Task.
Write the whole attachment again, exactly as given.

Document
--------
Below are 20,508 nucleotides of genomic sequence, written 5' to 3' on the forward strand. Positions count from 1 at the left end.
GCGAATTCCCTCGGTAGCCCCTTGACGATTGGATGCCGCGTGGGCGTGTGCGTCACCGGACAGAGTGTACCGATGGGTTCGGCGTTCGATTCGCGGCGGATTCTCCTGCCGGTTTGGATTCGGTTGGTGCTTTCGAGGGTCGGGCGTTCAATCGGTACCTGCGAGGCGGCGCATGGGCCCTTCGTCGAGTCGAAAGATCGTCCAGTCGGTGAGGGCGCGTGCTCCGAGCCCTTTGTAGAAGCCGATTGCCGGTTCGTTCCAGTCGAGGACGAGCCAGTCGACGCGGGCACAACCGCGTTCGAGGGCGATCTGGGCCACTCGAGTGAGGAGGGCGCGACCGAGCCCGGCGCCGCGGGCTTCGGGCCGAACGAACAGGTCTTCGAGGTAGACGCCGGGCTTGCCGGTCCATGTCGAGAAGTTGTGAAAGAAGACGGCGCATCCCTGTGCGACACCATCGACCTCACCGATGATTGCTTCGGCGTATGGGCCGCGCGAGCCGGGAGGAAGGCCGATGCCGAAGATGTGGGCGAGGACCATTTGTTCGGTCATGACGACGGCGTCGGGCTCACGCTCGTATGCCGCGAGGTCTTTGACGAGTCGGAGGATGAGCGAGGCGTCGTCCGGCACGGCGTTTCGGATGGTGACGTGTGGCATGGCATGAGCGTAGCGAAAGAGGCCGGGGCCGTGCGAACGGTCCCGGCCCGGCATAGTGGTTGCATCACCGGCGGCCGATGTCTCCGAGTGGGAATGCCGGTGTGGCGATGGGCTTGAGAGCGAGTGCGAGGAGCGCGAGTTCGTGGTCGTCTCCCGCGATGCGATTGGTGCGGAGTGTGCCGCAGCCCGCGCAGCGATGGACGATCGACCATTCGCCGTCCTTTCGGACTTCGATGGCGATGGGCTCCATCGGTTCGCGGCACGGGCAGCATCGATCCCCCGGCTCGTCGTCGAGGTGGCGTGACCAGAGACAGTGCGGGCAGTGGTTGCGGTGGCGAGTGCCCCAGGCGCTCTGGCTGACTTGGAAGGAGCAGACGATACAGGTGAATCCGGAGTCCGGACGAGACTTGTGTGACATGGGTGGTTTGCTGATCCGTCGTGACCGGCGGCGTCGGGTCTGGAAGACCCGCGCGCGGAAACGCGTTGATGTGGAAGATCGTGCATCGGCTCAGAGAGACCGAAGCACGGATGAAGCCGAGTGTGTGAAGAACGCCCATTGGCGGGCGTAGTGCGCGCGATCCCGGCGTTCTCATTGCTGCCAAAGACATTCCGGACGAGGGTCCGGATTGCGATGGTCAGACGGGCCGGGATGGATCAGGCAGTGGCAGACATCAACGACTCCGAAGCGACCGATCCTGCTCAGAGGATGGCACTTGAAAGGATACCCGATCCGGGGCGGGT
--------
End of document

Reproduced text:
Below are 20,508 nucleotides of genomic sequence, written 5' to 3' on the forward strand. Positions count from 1 at the left end.
GCGAATTCCCTCGGTAGCCCCTTGACGATTGGATGCCGCGTGGGCGTGTGCGTCACCGGACAGAGTGTACCGATGGGTTCGGCGTTCGATTCGCGGCGGATTCTCCTGCCGGTTTGGATTCGGTTGGTGCTTTCGAGGGTCGGGCGTTCAATCGGTACCTGCGAGGCGGCGCATGGGCCCTTCGTCGAGTCGAAAGATCGTCCAGTCGGTGAGGGCGCGTGCTCCGAGCCCTTTGTAGAAGCCGATTGCCGGTTCGTTCCAGTCGAGGACGAGCCAGTCGACGCGGGCACAACCGCGTTCGAGGGCGATCTGGGCCACTCGAGTGAGGAGGGCGCGACCGAGCCCGGCGCCGCGGGCTTCGGGCCGAACGAACAGGTCTTCGAGGTAGACGCCGGGCTTGCCGGTCCATGTCGAGAAGTTGTGAAAGAAGACGGCGCATCCCTGTGCGACACCATCGACCTCACCGATGATTGCTTCGGCGTATGGGCCGCGCGAGCCGGGAGGAAGGCCGATGCCGAAGATGTGGGCGAGGACCATTTGTTCGGTCATGACGACGGCGTCGGGCTCACGCTCGTATGCCGCGAGGTCTTTGACGAGTCGGAGGATGAGCGAGGCGTCGTCCGGCACGGCGTTTCGGATGGTGACGTGTGGCATGGCATGAGCGTAGCGAAAGAGGCCGGGGCCGTGCGAACGGTCCCGGCCCGGCATAGTGGTTGCATCACCGGCGGCCGATGTCTCCGAGTGGGAATGCCGGTGTGGCGATGGGCTTGAGAGCGAGTGCGAGGAGCGCGAGTTCGTGGTCGTCTCCCGCGATGCGATTGGTGCGGAGTGTGCCGCAGCCCGCGCAGCGATGGACGATCGACCATTCGCCGTCCTTTCGGACTTCGATGGCGATGGGCTCCATCGGTTCGCGGCACGGGCAGCATCGATCCCCCGGCTCGTCGTCGAGGTGGCGTGACCAGAGACAGTGCGGGCAGTGGTTGCGGTGGCGAGTGCCCCAGGCGCTCTGGCTGACTTGGAAGGAGCAGACGATACAGGTGAATCCGGAGTCCGGACGAGACTTGTGTGACATGGGTGGTTTGCTGATCCGTCGTGACCGGCGGCGTCGGGTCTGGAAGACCCGCGCGCGGAAACGCGTTGATGTGGAAGATCGTGCATCGGCTCAGAGAGACCGAAGCACGGATGAAGCCGAGTGTGTGAAGAACGCCCATTGGCGGGCGTAGTGCGCGCGATCCCGGCGTTCTCATTGCTGCCAAAGACATTCCGGACGAGGGTCCGGATTGCGATGGTCAGACGGGCCGGGATGGATCAGGCAGTGGCAGACATCAACGACTCCGAAGCGACCGATCCTGCTCAGAGGATGGCACTTGAAAGGATACCCGATCCGGGGCGGGT